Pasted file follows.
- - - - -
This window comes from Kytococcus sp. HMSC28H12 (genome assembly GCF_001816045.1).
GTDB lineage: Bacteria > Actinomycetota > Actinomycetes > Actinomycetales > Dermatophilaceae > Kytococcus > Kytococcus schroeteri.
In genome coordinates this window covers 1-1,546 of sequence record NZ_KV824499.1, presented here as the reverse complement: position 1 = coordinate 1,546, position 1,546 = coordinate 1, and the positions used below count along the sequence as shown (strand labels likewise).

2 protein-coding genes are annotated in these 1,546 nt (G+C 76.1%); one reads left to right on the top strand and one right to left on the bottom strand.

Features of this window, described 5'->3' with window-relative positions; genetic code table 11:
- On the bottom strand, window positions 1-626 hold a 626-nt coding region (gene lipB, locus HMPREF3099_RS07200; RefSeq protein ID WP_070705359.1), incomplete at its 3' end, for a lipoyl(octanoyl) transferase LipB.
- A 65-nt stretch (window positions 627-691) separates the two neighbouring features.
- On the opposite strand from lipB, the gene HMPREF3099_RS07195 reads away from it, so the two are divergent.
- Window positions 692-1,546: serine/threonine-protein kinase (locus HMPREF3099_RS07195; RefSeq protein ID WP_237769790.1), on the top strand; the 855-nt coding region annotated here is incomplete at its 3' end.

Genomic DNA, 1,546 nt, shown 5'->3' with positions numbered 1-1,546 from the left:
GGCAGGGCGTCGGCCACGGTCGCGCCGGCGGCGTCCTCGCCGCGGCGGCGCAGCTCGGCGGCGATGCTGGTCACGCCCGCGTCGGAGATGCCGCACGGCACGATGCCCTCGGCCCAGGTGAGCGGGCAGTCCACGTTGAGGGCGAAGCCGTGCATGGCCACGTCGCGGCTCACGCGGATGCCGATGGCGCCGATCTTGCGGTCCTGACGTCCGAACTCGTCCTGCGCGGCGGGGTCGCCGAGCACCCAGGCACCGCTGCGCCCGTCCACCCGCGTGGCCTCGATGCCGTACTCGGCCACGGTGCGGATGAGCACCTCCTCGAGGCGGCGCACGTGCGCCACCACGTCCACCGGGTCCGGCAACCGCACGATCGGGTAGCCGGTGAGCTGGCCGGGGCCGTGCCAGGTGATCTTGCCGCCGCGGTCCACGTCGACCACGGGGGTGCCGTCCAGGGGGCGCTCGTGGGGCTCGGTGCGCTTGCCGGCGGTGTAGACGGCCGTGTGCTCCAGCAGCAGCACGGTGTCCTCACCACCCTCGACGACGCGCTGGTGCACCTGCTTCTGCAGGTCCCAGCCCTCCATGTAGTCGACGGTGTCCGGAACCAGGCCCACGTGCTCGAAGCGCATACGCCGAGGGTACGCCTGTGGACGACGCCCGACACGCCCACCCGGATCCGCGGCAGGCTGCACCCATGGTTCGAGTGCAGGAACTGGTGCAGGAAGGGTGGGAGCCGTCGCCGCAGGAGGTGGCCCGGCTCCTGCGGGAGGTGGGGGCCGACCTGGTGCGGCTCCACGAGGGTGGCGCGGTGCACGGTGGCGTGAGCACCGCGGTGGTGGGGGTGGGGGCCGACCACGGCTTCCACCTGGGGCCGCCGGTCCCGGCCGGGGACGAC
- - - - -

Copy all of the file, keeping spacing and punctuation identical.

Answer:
This window comes from Kytococcus sp. HMSC28H12 (genome assembly GCF_001816045.1).
GTDB lineage: Bacteria > Actinomycetota > Actinomycetes > Actinomycetales > Dermatophilaceae > Kytococcus > Kytococcus schroeteri.
In genome coordinates this window covers 1-1,546 of sequence record NZ_KV824499.1, presented here as the reverse complement: position 1 = coordinate 1,546, position 1,546 = coordinate 1, and the positions used below count along the sequence as shown (strand labels likewise).

2 protein-coding genes are annotated in these 1,546 nt (G+C 76.1%); one reads left to right on the top strand and one right to left on the bottom strand.

Features of this window, described 5'->3' with window-relative positions; genetic code table 11:
- On the bottom strand, window positions 1-626 hold a 626-nt coding region (gene lipB, locus HMPREF3099_RS07200; RefSeq protein ID WP_070705359.1), incomplete at its 3' end, for a lipoyl(octanoyl) transferase LipB.
- A 65-nt stretch (window positions 627-691) separates the two neighbouring features.
- On the opposite strand from lipB, the gene HMPREF3099_RS07195 reads away from it, so the two are divergent.
- Window positions 692-1,546: serine/threonine-protein kinase (locus HMPREF3099_RS07195; RefSeq protein ID WP_237769790.1), on the top strand; the 855-nt coding region annotated here is incomplete at its 3' end.

Genomic DNA, 1,546 nt, shown 5'->3' with positions numbered 1-1,546 from the left:
GGCAGGGCGTCGGCCACGGTCGCGCCGGCGGCGTCCTCGCCGCGGCGGCGCAGCTCGGCGGCGATGCTGGTCACGCCCGCGTCGGAGATGCCGCACGGCACGATGCCCTCGGCCCAGGTGAGCGGGCAGTCCACGTTGAGGGCGAAGCCGTGCATGGCCACGTCGCGGCTCACGCGGATGCCGATGGCGCCGATCTTGCGGTCCTGACGTCCGAACTCGTCCTGCGCGGCGGGGTCGCCGAGCACCCAGGCACCGCTGCGCCCGTCCACCCGCGTGGCCTCGATGCCGTACTCGGCCACGGTGCGGATGAGCACCTCCTCGAGGCGGCGCACGTGCGCCACCACGTCCACCGGGTCCGGCAACCGCACGATCGGGTAGCCGGTGAGCTGGCCGGGGCCGTGCCAGGTGATCTTGCCGCCGCGGTCCACGTCGACCACGGGGGTGCCGTCCAGGGGGCGCTCGTGGGGCTCGGTGCGCTTGCCGGCGGTGTAGACGGCCGTGTGCTCCAGCAGCAGCACGGTGTCCTCACCACCCTCGACGACGCGCTGGTGCACCTGCTTCTGCAGGTCCCAGCCCTCCATGTAGTCGACGGTGTCCGGAACCAGGCCCACGTGCTCGAAGCGCATACGCCGAGGGTACGCCTGTGGACGACGCCCGACACGCCCACCCGGATCCGCGGCAGGCTGCACCCATGGTTCGAGTGCAGGAACTGGTGCAGGAAGGGTGGGAGCCGTCGCCGCAGGAGGTGGCCCGGCTCCTGCGGGAGGTGGGGGCCGACCTGGTGCGGCTCCACGAGGGTGGCGCGGTGCACGGTGGCGTGAGCACCGCGGTGGTGGGGGTGGGGGCCGACCACGGCTTCCACCTGGGGCCGCCGGTCCCGGCCGGGGACGAC